The Dirt Blogs
Welcome to The Dirt Blogs, where staff, members, and guests contribute their wisdom.
In my last blog, I discussed how to maintain the proper golf stance through strengthening and flexibility of the lower body. In Part II, I will discuss the upper half, trunk region. The upper body is extremely important in the golf stance. Since your arms attach to your trunk, it is essential that you have a consistent trunk position to avoid varying positions with your upper extremities and furthermore, your swing position.
Part II: Trunk Stabilization:
There are a few key componets to maintaining an erect posture.
To avoid the hunched over shoulder position, you must have strength to pull and hold your shoulders back.
1.Scapular Retraction (Squeeze shoulder blades together): Squeeze shoulder blades together while slightly pulling them down (do not shrug your shoulders upward); You can perform 10-15 reps, several times throughout the day, when seated at your desk, driving in the car, etc. As this becomes easy, you can add resistance bands or weights for greater strengthening.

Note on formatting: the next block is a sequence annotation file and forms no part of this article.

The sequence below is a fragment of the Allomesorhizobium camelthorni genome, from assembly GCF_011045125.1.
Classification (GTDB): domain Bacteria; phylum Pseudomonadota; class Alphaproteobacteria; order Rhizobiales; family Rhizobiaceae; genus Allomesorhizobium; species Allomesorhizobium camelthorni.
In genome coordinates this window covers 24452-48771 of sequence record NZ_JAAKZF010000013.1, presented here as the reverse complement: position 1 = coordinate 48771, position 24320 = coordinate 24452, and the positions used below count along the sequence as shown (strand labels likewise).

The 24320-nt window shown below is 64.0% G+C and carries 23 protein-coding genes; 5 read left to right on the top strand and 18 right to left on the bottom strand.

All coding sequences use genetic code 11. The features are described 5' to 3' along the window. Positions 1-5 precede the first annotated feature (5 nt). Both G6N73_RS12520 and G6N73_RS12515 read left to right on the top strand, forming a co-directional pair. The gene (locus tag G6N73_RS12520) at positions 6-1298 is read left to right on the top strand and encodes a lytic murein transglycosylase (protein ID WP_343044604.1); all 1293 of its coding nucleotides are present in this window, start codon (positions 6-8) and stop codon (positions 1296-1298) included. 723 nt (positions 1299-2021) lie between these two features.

To maintain to the erect spine posture, you must also have good trunk support from your abdominal muscles. The most functional abdominal muscle is the transverse abdominus muscle due to it's relationship to the spine. By contracting theses muslce, you provide a corsett like support to the spine to hold it into your desired position.
2. To Strengthen Transverse Abdominus Muscles: Lying on your back with your knees bent, tighten your abdominal muscles by pulling your belly button down toward your spine without expanding rib cage (taking a breathe). You can place your hands on your lower abdomen to feel the muscles tighten. Hold the contraction for 10 seconds, rest, and repeat 10x. You can also perform this seated or standing or with any activity such as bending, lifting, pushing, or pulling to give your spine additional support.
Peform both the scapular retraction and transverse abdominus stabilization daily to strengthening your trunk, and allow you to maintain proper posture during your stance phase of your swing.
Megan Cesario, PT
Licensed Physical Therapist
Strive to Thrive